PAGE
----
The authority will take about six months to investigation whether Fox and the Murdoch family would wield too much power on the British media landscape as a result of the merger and whether they are “fit and proper” owners who would uphold local broadcasting standards.
The decision is a blow for Fox, which had counted on the deal closing by the end of the year. It now faces a delay that not only puts off its long-desired acquisition of European pay-TV giant Sky but also makes it liable to pay a hefty penalty to Sky shareholders for failing to meet the year-end deadline.
Culture minister Karen Bradley had announced Tuesday that she was “minded to” call in the Competition and Markets Authority to examine the takeover bid on both grounds of media plurality and “fit and proper” ownership, saying she was not wholly satisfied by Fox’s assurances that it would adhere to broadcasting standards. Previously, Bradley had only been inclined to send the bid to the authority for scrutiny of media plurality issues. But since that initial declaration of intent in July, opponents of the deal ramped up their criticism of Fox’s corporate governance track record, particularly allegations of sexual and racial harassment at Fox News and the news channel’s allegedly biased reporting.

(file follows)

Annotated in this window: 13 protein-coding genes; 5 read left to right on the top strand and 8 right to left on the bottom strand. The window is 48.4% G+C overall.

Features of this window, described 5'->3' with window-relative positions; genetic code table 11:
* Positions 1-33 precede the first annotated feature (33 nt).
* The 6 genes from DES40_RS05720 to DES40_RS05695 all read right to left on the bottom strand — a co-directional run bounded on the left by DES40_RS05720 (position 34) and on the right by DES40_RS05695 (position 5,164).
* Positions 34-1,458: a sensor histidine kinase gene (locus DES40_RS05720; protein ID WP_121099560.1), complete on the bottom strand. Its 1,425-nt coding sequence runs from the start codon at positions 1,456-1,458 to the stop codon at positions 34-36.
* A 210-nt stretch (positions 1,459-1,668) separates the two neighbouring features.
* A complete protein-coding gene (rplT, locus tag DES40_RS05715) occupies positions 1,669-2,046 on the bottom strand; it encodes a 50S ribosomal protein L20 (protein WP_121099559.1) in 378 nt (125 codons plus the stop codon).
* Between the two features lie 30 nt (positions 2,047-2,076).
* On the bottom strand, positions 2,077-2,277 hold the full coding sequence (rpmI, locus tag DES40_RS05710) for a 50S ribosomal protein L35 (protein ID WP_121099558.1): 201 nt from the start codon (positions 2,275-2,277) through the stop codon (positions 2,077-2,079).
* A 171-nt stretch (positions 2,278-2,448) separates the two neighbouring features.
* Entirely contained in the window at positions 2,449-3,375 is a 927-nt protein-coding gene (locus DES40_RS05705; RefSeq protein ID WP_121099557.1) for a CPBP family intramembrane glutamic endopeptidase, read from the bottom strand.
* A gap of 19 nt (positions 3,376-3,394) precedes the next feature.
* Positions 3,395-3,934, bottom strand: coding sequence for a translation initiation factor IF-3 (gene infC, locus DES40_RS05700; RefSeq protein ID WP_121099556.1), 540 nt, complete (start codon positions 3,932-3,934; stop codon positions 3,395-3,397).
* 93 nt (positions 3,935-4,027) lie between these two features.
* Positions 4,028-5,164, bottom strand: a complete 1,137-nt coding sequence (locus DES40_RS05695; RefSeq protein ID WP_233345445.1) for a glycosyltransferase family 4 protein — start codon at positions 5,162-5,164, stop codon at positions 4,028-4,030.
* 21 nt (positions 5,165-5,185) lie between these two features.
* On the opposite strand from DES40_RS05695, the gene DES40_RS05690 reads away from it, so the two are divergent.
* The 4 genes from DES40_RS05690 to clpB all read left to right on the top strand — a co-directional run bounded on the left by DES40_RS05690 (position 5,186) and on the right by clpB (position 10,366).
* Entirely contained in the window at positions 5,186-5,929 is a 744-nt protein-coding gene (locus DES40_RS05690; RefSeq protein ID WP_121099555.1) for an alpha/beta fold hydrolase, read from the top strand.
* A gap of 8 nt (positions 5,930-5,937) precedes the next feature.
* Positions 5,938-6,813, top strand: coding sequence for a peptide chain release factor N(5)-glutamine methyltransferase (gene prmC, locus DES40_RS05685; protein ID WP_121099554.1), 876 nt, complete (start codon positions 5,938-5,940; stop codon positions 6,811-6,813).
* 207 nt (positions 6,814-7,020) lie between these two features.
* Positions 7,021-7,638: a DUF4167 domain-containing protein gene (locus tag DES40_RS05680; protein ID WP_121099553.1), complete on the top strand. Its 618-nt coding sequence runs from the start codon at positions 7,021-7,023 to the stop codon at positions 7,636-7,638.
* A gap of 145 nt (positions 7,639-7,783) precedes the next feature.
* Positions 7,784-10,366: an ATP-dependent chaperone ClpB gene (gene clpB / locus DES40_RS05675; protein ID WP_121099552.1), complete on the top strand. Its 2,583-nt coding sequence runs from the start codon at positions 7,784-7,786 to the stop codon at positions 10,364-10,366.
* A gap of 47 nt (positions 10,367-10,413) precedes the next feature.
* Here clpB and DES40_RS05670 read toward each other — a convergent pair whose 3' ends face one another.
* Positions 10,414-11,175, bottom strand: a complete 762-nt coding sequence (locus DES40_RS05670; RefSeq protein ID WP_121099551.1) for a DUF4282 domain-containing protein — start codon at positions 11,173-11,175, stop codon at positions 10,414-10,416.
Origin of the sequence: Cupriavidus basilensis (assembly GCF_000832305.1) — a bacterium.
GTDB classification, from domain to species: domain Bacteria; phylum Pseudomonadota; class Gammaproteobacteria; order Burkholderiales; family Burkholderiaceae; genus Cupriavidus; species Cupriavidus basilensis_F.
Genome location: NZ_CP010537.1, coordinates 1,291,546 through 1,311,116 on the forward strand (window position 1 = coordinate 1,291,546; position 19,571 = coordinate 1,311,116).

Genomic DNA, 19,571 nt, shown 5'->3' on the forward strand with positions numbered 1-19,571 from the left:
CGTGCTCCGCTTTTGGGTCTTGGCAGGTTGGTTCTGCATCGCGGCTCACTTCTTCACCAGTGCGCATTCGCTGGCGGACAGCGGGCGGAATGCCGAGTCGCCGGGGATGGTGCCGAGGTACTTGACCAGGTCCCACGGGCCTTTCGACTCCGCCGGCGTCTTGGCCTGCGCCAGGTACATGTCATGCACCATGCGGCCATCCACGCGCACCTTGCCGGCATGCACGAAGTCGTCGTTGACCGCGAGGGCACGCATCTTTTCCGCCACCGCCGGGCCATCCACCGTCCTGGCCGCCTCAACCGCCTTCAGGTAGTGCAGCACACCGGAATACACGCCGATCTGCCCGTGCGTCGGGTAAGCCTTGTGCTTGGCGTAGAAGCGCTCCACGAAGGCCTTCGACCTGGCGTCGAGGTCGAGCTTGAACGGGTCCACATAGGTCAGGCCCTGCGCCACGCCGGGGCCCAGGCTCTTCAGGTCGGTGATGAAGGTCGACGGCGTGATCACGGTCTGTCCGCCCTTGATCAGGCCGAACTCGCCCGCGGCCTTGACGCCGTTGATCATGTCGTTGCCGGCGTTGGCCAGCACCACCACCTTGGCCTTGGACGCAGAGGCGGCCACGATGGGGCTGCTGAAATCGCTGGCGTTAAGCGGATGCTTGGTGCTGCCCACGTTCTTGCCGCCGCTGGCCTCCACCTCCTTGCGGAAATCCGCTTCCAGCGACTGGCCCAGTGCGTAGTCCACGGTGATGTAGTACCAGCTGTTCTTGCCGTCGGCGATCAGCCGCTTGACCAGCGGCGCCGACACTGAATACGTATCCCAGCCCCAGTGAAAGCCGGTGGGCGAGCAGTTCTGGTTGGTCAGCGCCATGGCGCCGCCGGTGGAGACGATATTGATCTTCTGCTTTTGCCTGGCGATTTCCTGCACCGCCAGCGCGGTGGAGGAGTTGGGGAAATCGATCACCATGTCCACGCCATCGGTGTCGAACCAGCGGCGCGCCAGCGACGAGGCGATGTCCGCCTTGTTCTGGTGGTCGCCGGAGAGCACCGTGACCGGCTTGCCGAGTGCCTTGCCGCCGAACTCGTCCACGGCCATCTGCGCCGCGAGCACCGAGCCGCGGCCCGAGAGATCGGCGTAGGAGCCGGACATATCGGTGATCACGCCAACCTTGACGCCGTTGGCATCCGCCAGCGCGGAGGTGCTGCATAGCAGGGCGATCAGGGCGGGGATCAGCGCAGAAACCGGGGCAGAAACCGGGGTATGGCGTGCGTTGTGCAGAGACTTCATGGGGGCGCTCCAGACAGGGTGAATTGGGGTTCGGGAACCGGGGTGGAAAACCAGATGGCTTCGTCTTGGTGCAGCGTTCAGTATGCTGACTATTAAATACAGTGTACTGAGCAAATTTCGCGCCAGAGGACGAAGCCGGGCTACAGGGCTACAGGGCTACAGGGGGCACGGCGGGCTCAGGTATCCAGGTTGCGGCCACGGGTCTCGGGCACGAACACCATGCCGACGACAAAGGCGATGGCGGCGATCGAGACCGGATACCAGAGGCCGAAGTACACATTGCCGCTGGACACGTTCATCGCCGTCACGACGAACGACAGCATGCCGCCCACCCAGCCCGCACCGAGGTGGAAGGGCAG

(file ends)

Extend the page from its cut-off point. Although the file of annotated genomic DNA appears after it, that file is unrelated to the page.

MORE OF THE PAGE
On Tuesday, Bradley gave Fox and Sky 10 days to submit more comments or declarations before issuing her final decision on sending the bid to the Competition and Markets Authority. She said Thursday that they had declined to do so.
“Yesterday I received letters on behalf of both parties to the merger confirming that while they disagree with my minded-to decision, they would not be making substantive representations in…